Mostly I just wanted him back.
There’s no doubt this is a sad story, and I won’t pretend otherwise. I’d like to say one positive thing for anyone who ends up reading this, though. My motivation for doing so comes partly from the fact that I’m still mostly an optimist, albeit a damaged one.
The other part of the motivation is that Ken himself was always very positive. He was the kind of person who would feel bad that other people are feeling bad. Even though everyone who knew him is still moping around, feeling sad and missing him, I know that he wouldn’t want them to feel that way.
In the time since I first wrote about this, I’ve heard from many other people who have experienced a huge loss, sometimes in similar circumstances as Ken’s death and others in different ones.
At some point, someone said something that stuck with me and has provided some comfort. They said that even though I’m feeling a lot of pain, and so are many other people who knew Ken, he himself is no longer feeling any pain at all.
This is important because before he died, he was hurting in ways that none of us understood—and now, perhaps, it’s our turn to hurt. But while I will always wish he had found another solution to the burden he carried, at least he no longer carries that burden. For that, I am glad.
The inscription for Ken’s gravestone reads “Gone but not forgotten.” I’m not ready for him to be gone, but I also know that this part isn’t a choice I can make. The second part, though, is something I can focus on. I can make certain that he will never be forgotten.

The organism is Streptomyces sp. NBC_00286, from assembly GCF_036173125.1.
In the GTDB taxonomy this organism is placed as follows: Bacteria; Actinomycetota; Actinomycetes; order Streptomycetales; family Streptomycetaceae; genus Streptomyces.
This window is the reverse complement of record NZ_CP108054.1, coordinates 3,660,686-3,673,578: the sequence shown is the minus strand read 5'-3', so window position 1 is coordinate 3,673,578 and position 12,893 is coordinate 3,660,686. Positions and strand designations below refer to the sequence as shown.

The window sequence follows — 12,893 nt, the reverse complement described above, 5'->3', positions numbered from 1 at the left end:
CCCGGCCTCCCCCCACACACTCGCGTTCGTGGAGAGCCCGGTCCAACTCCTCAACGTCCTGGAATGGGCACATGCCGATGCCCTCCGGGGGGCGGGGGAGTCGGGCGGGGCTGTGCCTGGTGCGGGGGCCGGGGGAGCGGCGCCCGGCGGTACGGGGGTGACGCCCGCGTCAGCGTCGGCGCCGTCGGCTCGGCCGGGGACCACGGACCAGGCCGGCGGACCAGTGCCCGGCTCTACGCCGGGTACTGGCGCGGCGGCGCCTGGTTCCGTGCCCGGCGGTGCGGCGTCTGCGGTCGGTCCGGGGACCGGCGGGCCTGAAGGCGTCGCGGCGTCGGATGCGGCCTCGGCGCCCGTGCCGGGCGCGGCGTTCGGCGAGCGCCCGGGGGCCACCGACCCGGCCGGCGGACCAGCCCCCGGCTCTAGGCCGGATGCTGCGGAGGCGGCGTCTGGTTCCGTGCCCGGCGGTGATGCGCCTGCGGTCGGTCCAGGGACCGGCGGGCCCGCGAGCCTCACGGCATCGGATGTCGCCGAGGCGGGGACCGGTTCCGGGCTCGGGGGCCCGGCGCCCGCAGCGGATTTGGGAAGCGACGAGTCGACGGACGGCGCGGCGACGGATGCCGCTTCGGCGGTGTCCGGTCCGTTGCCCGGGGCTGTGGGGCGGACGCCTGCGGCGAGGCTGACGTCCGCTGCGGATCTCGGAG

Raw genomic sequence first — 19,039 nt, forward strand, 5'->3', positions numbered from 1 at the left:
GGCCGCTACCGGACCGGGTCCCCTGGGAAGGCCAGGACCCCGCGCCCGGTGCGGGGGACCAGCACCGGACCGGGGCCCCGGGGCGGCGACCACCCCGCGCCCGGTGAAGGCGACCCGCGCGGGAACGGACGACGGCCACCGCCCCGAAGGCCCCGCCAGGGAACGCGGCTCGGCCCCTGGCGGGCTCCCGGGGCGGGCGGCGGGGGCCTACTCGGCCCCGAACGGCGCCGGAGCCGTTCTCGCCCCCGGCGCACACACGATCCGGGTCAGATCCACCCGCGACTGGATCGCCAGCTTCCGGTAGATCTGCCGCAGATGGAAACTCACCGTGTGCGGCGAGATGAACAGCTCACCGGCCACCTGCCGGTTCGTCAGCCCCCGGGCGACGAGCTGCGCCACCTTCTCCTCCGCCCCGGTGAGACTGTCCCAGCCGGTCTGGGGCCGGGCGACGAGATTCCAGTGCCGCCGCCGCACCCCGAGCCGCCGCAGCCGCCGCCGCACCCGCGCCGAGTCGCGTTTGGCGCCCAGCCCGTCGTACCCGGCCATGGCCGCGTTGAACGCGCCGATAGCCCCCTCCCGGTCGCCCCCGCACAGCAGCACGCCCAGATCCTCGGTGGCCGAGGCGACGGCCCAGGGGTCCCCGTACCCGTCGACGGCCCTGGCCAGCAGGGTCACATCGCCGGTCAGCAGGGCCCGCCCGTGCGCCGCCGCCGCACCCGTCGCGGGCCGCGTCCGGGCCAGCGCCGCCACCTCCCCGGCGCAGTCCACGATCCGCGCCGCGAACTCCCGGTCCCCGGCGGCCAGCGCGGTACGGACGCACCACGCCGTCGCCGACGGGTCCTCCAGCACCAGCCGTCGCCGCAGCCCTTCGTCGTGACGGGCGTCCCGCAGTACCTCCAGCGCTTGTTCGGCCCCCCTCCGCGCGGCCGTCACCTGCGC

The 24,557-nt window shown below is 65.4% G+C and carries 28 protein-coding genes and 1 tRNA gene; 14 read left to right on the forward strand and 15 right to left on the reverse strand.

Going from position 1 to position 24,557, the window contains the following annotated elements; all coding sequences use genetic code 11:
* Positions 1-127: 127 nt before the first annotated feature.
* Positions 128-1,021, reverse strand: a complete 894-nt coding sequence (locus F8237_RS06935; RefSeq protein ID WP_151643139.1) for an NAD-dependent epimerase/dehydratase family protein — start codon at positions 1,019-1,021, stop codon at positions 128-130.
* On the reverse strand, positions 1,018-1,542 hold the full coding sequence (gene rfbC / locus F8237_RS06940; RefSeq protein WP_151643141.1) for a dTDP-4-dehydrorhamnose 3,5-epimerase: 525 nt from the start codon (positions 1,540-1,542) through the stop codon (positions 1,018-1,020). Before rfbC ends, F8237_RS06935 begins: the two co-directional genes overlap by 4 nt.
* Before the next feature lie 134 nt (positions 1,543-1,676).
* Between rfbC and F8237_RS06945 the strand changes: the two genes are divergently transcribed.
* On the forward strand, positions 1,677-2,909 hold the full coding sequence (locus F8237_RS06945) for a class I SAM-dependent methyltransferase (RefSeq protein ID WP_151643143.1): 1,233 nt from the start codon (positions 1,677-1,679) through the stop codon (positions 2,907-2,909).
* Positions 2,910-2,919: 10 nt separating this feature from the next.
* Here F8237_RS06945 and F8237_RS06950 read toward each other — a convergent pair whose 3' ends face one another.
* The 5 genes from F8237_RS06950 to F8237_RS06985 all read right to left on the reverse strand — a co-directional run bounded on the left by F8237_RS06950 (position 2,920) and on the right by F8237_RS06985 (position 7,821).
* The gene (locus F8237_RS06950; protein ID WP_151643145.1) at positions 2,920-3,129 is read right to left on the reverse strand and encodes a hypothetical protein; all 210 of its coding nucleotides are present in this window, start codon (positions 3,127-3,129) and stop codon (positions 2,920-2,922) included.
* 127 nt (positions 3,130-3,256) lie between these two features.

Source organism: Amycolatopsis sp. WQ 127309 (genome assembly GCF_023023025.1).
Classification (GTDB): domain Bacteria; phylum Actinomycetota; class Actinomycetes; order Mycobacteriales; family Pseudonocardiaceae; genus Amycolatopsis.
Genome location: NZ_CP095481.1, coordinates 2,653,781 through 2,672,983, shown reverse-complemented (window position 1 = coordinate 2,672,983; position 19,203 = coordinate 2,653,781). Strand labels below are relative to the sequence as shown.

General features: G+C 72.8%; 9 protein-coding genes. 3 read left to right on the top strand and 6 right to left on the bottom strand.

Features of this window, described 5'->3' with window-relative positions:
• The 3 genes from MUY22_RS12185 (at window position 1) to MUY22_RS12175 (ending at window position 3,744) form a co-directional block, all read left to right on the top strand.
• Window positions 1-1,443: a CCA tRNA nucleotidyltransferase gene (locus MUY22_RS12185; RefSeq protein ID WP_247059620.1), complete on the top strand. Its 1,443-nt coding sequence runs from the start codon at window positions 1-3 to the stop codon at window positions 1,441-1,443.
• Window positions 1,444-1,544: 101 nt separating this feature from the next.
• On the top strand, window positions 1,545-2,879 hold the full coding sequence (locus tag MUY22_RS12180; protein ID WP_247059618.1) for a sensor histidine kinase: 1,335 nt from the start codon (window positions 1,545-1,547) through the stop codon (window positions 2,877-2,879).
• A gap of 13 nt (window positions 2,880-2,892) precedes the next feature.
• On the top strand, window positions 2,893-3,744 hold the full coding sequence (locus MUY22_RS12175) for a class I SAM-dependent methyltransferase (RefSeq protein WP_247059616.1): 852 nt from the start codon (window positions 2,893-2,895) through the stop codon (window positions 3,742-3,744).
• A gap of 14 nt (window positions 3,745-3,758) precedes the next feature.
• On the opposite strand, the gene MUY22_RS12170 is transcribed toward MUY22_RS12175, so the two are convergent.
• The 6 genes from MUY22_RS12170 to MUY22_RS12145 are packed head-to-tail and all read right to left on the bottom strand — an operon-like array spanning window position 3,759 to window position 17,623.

So if you, too, have lost someone you love, please know that it’s okay to be sad. It’s even okay to be devastated and heartbroken. Pretending that things are different won’t make it any better and doesn’t do anyone any good.
But if it helps you at all, even a little, do remember that they are no longer in pain. Life is beautiful, but at times it’s also filled with deep sadness—and those who are gone will never again know the deep sadness. They are relieved of whatever burdens they carried in this life.
And as you remember that person you love, it may help to consider the only prescriptive lesson I’ve learned so far in the journey: don’t stop believing in what matters, even when it’s hard. Continue to follow your dreams, even if some adjustments are needed.
Do try to live better, being mindful that you are now representing someone who has moved on, and try to honor their memory as best as you can.